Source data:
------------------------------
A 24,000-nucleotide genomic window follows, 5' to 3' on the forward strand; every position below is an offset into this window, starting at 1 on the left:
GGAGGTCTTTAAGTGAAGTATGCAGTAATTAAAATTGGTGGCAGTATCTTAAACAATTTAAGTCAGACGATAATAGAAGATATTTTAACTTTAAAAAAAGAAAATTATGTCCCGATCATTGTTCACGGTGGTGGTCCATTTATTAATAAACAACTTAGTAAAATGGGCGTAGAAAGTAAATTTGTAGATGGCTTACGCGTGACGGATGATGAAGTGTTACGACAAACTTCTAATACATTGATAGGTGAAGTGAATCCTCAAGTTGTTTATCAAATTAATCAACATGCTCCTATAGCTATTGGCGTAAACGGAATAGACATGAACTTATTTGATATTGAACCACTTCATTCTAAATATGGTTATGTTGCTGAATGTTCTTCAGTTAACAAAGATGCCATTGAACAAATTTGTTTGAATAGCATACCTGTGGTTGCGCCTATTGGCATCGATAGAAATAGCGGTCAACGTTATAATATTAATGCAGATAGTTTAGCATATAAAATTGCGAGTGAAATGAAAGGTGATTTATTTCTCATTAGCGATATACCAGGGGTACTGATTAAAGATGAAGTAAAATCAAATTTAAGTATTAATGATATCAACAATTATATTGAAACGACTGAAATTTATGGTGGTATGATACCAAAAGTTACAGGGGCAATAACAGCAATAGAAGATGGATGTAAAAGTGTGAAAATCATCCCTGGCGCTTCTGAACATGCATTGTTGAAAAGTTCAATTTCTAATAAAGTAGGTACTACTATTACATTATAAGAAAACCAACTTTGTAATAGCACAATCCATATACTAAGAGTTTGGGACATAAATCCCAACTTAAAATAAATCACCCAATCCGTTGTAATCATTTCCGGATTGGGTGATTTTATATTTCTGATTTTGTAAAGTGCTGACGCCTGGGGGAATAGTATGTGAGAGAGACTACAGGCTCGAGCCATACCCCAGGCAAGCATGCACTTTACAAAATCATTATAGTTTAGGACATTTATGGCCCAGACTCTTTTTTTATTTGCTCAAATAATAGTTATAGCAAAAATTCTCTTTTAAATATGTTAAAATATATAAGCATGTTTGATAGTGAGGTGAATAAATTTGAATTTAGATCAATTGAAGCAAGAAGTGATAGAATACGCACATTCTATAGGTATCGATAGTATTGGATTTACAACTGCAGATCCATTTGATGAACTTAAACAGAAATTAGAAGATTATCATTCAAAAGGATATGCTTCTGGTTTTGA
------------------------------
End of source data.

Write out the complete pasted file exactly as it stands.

A 24,000-nucleotide genomic window follows, 5' to 3' on the forward strand; every position below is an offset into this window, starting at 1 on the left:
GGAGGTCTTTAAGTGAAGTATGCAGTAATTAAAATTGGTGGCAGTATCTTAAACAATTTAAGTCAGACGATAATAGAAGATATTTTAACTTTAAAAAAAGAAAATTATGTCCCGATCATTGTTCACGGTGGTGGTCCATTTATTAATAAACAACTTAGTAAAATGGGCGTAGAAAGTAAATTTGTAGATGGCTTACGCGTGACGGATGATGAAGTGTTACGACAAACTTCTAATACATTGATAGGTGAAGTGAATCCTCAAGTTGTTTATCAAATTAATCAACATGCTCCTATAGCTATTGGCGTAAACGGAATAGACATGAACTTATTTGATATTGAACCACTTCATTCTAAATATGGTTATGTTGCTGAATGTTCTTCAGTTAACAAAGATGCCATTGAACAAATTTGTTTGAATAGCATACCTGTGGTTGCGCCTATTGGCATCGATAGAAATAGCGGTCAACGTTATAATATTAATGCAGATAGTTTAGCATATAAAATTGCGAGTGAAATGAAAGGTGATTTATTTCTCATTAGCGATATACCAGGGGTACTGATTAAAGATGAAGTAAAATCAAATTTAAGTATTAATGATATCAACAATTATATTGAAACGACTGAAATTTATGGTGGTATGATACCAAAAGTTACAGGGGCAATAACAGCAATAGAAGATGGATGTAAAAGTGTGAAAATCATCCCTGGCGCTTCTGAACATGCATTGTTGAAAAGTTCAATTTCTAATAAAGTAGGTACTACTATTACATTATAAGAAAACCAACTTTGTAATAGCACAATCCATATACTAAGAGTTTGGGACATAAATCCCAACTTAAAATAAATCACCCAATCCGTTGTAATCATTTCCGGATTGGGTGATTTTATATTTCTGATTTTGTAAAGTGCTGACGCCTGGGGGAATAGTATGTGAGAGAGACTACAGGCTCGAGCCATACCCCAGGCAAGCATGCACTTTACAAAATCATTATAGTTTAGGACATTTATGGCCCAGACTCTTTTTTTATTTGCTCAAATAATAGTTATAGCAAAAATTCTCTTTTAAATATGTTAAAATATATAAGCATGTTTGATAGTGAGGTGAATAAATTTGAATTTAGATCAATTGAAGCAAGAAGTGATAGAATACGCACATTCTATAGGTATCGATAGTATTGGATTTACAACTGCAGATCCATTTGATGAACTTAAACAGAAATTAGAAGATTATCATTCAAAAGGATATGCTTCTGGTTTTGA